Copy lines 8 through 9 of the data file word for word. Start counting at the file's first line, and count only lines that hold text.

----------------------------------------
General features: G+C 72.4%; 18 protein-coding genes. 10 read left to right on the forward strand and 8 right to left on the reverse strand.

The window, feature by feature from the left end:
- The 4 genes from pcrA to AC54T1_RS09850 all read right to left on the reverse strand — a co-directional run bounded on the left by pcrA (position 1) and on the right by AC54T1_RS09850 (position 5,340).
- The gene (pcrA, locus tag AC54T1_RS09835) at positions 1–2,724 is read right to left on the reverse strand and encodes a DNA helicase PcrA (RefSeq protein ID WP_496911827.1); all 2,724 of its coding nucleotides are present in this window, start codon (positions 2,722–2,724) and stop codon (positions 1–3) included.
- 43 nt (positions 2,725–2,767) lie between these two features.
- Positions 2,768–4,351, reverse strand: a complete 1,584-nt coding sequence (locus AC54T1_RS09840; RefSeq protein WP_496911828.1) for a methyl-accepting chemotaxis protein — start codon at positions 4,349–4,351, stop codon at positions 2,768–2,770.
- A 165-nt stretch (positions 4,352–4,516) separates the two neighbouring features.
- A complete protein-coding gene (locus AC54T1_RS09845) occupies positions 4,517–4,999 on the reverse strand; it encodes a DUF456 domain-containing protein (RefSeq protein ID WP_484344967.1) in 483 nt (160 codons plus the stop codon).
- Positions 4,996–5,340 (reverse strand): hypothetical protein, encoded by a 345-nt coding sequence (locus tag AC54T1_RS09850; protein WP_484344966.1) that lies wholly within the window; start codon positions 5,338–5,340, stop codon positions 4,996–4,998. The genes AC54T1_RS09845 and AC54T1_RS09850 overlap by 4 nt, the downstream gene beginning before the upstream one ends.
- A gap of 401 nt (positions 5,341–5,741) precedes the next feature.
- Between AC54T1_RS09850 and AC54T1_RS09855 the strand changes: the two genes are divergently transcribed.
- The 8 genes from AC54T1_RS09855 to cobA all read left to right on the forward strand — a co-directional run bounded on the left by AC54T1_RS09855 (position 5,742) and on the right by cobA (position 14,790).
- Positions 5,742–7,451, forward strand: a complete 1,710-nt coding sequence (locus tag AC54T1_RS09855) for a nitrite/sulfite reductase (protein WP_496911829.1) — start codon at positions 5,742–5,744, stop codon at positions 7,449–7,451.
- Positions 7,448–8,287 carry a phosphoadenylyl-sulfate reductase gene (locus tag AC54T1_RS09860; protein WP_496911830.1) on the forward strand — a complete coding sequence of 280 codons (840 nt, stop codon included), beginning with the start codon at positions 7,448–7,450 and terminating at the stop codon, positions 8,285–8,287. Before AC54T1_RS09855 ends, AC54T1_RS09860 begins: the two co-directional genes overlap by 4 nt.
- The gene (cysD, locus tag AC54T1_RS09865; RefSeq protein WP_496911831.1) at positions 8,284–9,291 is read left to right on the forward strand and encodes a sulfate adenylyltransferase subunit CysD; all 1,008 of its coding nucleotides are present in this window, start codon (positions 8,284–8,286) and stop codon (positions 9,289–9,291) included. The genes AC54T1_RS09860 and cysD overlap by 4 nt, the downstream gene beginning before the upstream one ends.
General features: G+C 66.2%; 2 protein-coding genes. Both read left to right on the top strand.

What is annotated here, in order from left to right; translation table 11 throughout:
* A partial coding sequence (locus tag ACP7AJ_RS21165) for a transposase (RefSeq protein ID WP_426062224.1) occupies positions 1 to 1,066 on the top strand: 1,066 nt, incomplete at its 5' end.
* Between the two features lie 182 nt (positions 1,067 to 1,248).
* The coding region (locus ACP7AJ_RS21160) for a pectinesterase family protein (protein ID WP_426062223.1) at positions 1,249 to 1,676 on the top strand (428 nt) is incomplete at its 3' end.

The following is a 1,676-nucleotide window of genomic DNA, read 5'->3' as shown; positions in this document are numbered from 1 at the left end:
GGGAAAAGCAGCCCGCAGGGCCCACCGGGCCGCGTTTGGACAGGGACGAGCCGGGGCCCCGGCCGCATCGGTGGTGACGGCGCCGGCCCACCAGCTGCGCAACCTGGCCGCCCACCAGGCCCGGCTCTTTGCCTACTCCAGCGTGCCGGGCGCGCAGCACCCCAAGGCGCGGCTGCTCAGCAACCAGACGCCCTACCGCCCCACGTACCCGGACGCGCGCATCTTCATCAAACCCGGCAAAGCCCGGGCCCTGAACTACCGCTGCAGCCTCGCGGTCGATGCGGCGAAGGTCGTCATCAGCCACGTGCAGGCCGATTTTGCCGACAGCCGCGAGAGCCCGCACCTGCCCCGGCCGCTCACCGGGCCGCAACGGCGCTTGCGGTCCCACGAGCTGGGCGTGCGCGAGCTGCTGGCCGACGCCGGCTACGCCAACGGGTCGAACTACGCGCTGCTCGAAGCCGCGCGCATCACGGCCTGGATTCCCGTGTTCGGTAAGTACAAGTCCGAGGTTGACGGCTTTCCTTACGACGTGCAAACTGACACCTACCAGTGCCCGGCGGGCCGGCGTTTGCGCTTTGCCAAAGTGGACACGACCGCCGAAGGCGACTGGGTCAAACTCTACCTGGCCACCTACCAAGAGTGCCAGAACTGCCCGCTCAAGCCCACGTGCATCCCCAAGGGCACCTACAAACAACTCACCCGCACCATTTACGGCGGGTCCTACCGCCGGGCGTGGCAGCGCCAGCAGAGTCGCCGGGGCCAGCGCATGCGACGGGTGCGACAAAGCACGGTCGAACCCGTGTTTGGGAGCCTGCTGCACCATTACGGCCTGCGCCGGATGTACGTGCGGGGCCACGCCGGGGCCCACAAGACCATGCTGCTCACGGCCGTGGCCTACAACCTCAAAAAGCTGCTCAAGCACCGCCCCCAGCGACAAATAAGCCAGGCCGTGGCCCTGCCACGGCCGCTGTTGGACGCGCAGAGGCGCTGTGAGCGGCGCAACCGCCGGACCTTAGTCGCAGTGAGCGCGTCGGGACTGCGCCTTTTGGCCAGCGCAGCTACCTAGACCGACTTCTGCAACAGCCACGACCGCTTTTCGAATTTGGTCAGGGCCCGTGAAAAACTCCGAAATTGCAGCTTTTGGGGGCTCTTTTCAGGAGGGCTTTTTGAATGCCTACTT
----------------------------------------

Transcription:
- A complete protein-coding gene (locus AC54T1_RS09845) occupies positions 4,517–4,999 on the reverse strand; it encodes a DUF456 domain-containing protein (RefSeq protein ID WP_484344967.1) in 483 nt (160 codons plus the stop codon).
- Positions 4,996–5,340 (reverse strand): hypothetical protein, encoded by a 345-nt coding sequence (locus tag AC54T1_RS09850; protein WP_484344966.1) that lies wholly within the window; start codon positions 5,338–5,340, stop codon positions 4,996–4,998. The genes AC54T1_RS09845 and AC54T1_RS09850 overlap by 4 nt, the downstream gene beginning before the upstream one ends.